‘Beard the Bully’ is a literary memoir about female facial hair, currently in development. This work explores the decision to grow instead of remove facial hair, in opposition to social norms about gender. It also traces the development of a non-binary gender identity as a way to accommodate this highly visible form of marginal sex variance.
In my research into narratives of female facial hair, I mapped two main ‘genres’: the cosmetic narrative, in which facial hair is removed for aesthetic reasons; and the medical narrative, in which facial hair is diagnosed as a symptom of illness, and then removed. While hair removal is intended to reduce stigma, I argue that both narratives are unable to address the source of stigma: binary gender norms. In ‘Beard the Bully’, I present female facial hair as primarily an issue of gender: the hair confronts the gender binary, and it demands that the bearer find a way to articulate their non-binary subjectivity.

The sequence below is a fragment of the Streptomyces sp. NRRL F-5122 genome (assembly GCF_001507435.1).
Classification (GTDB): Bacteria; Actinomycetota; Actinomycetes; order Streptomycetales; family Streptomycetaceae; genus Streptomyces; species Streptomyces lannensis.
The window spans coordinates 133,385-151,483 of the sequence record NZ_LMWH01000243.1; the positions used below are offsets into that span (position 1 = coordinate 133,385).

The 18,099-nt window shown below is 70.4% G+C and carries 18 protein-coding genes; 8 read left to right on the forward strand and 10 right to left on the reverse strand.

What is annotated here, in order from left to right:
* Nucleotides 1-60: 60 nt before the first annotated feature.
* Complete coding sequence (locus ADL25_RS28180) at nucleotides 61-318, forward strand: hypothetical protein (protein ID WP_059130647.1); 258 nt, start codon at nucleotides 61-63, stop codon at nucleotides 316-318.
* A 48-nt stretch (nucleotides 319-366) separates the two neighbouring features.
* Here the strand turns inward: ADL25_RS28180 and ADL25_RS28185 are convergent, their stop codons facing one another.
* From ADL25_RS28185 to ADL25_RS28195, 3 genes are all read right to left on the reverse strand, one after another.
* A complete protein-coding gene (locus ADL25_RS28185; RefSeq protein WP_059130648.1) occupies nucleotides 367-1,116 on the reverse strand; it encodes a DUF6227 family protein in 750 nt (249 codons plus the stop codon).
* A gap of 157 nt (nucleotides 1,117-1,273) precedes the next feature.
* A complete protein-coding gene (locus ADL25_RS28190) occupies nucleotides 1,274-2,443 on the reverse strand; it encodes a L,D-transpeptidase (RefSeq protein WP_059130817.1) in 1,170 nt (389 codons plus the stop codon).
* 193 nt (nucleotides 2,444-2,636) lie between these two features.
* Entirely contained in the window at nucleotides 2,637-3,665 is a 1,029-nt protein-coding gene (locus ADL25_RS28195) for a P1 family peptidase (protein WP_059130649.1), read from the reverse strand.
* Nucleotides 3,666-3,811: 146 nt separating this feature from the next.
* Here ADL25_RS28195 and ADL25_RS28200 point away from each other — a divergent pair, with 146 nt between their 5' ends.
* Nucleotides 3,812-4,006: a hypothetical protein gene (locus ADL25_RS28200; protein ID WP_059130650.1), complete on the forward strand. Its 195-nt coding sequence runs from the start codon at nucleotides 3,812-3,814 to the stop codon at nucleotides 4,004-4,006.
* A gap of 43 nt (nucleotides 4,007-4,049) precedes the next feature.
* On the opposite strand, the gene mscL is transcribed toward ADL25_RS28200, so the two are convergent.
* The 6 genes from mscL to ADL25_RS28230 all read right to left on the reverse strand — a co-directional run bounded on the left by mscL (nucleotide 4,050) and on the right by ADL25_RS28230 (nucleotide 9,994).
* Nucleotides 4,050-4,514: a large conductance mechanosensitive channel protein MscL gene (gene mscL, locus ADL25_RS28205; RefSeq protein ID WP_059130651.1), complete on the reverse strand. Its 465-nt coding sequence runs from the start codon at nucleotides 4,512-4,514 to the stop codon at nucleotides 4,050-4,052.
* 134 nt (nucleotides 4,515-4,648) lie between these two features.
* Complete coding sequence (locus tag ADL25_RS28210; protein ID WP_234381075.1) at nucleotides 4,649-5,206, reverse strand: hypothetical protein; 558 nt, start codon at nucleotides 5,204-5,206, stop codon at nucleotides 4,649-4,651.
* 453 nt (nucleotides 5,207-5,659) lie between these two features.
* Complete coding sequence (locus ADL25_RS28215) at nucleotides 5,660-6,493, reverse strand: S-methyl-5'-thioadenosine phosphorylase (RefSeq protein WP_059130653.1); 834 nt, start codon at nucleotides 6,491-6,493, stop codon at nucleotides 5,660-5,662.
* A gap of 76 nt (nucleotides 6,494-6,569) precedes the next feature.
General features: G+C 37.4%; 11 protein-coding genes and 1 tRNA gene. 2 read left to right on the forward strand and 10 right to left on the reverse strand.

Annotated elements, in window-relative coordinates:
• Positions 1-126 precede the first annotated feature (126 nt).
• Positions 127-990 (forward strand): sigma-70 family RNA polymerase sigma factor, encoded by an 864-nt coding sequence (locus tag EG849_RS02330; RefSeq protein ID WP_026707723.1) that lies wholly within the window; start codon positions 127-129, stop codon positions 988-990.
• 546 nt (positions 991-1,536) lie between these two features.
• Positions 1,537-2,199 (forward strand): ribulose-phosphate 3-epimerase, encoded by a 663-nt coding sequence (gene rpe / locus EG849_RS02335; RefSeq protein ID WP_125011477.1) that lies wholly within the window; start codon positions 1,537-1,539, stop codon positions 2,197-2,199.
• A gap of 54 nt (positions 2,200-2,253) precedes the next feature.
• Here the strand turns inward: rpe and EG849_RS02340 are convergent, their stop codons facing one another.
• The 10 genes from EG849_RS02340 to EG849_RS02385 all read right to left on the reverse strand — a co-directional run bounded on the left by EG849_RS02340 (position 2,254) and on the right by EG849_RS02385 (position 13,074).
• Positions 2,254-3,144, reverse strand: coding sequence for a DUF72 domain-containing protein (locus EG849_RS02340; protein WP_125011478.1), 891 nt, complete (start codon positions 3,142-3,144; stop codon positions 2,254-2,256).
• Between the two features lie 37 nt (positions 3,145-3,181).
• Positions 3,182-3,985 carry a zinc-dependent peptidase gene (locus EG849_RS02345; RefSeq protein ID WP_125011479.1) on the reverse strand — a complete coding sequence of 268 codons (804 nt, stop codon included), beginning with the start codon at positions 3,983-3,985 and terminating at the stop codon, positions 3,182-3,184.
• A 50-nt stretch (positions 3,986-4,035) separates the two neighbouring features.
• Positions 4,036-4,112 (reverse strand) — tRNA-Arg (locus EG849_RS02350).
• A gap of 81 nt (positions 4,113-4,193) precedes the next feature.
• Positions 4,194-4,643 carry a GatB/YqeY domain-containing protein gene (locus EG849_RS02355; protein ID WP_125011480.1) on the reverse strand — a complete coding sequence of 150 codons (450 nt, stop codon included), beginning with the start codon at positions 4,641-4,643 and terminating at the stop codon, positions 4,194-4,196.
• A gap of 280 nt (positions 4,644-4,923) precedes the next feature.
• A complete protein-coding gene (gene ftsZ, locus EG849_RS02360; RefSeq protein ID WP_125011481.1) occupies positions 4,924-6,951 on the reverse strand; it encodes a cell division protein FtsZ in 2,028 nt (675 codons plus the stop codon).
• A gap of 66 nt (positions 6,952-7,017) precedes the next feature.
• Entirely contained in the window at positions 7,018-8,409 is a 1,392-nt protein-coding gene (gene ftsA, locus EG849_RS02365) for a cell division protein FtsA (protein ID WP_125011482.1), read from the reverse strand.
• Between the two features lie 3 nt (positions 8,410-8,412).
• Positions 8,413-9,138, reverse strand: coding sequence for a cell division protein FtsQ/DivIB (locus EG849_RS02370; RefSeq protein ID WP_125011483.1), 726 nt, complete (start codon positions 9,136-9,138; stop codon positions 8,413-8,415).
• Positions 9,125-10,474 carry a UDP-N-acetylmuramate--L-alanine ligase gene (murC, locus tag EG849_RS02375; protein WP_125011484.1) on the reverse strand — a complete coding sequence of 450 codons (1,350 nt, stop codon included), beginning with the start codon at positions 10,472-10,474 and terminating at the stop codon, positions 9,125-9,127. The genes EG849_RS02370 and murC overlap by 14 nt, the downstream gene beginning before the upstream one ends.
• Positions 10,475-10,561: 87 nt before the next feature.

A desire for a deeper investigation of gender in narratives of female facial hair led me to the work of gender theorists Judith Butler and Jennifer Germon, and to a number of sociological and medical studies on the experiences of women with hirsutism linked to Polycystic Ovarian Syndrome (PCOS). The theoretical framework arose from themes within this research: images of freaks and mirrors, debates about terminology and self-definition, and the voice’s ability to articulate the human have informed my creation of an alternative narrative of female facial hair.
By offering my own experiences in this literary memoir, I hope to contribute to shifting conversations around female facial hair, allowing for the possibility of discussion, representation, and growth.